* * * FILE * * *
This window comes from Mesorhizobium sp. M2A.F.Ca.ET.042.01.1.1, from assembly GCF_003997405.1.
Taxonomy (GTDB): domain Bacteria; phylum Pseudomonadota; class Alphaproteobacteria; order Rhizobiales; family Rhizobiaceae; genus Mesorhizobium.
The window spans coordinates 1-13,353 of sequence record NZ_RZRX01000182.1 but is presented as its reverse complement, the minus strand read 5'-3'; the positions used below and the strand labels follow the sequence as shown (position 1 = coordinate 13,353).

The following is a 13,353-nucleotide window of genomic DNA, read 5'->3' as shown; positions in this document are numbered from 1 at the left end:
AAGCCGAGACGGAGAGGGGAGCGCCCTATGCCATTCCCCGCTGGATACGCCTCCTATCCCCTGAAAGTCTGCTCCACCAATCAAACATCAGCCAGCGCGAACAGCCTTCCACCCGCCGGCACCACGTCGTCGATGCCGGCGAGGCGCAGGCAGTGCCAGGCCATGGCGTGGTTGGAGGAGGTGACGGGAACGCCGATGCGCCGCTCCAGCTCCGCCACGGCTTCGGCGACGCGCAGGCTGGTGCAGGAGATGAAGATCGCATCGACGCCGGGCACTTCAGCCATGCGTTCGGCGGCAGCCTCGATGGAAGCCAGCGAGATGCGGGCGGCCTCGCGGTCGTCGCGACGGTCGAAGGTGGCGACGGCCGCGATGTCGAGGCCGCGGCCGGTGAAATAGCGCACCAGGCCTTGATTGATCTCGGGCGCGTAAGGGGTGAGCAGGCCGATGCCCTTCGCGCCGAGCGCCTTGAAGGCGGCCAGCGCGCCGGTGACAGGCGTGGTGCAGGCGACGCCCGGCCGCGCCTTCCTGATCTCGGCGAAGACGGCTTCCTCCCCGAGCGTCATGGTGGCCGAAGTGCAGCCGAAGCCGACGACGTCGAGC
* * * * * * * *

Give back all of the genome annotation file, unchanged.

This window comes from Mesorhizobium sp. M2A.F.Ca.ET.042.01.1.1, from assembly GCF_003997405.1.
Taxonomy (GTDB): domain Bacteria; phylum Pseudomonadota; class Alphaproteobacteria; order Rhizobiales; family Rhizobiaceae; genus Mesorhizobium.
The window spans coordinates 1-13,353 of sequence record NZ_RZRX01000182.1 but is presented as its reverse complement, the minus strand read 5'-3'; the positions used below and the strand labels follow the sequence as shown (position 1 = coordinate 13,353).

The following is a 13,353-nucleotide window of genomic DNA, read 5'->3' as shown; positions in this document are numbered from 1 at the left end:
AAGCCGAGACGGAGAGGGGAGCGCCCTATGCCATTCCCCGCTGGATACGCCTCCTATCCCCTGAAAGTCTGCTCCACCAATCAAACATCAGCCAGCGCGAACAGCCTTCCACCCGCCGGCACCACGTCGTCGATGCCGGCGAGGCGCAGGCAGTGCCAGGCCATGGCGTGGTTGGAGGAGGTGACGGGAACGCCGATGCGCCGCTCCAGCTCCGCCACGGCTTCGGCGACGCGCAGGCTGGTGCAGGAGATGAAGATCGCATCGACGCCGGGCACTTCAGCCATGCGTTCGGCGGCAGCCTCGATGGAAGCCAGCGAGATGCGGGCGGCCTCGCGGTCGTCGCGACGGTCGAAGGTGGCGACGGCCGCGATGTCGAGGCCGCGGCCGGTGAAATAGCGCACCAGGCCTTGATTGATCTCGGGCGCGTAAGGGGTGAGCAGGCCGATGCCCTTCGCGCCGAGCGCCTTGAAGGCGGCCAGCGCGCCGGTGACAGGCGTGGTGCAGGCGACGCCCGGCCGCGCCTTCCTGATCTCGGCGAAGACGGCTTCCTCCCCGAGCGTCATGGTGGCCGAAGTGCAGCCGAAGCCGACGACGTCGAGC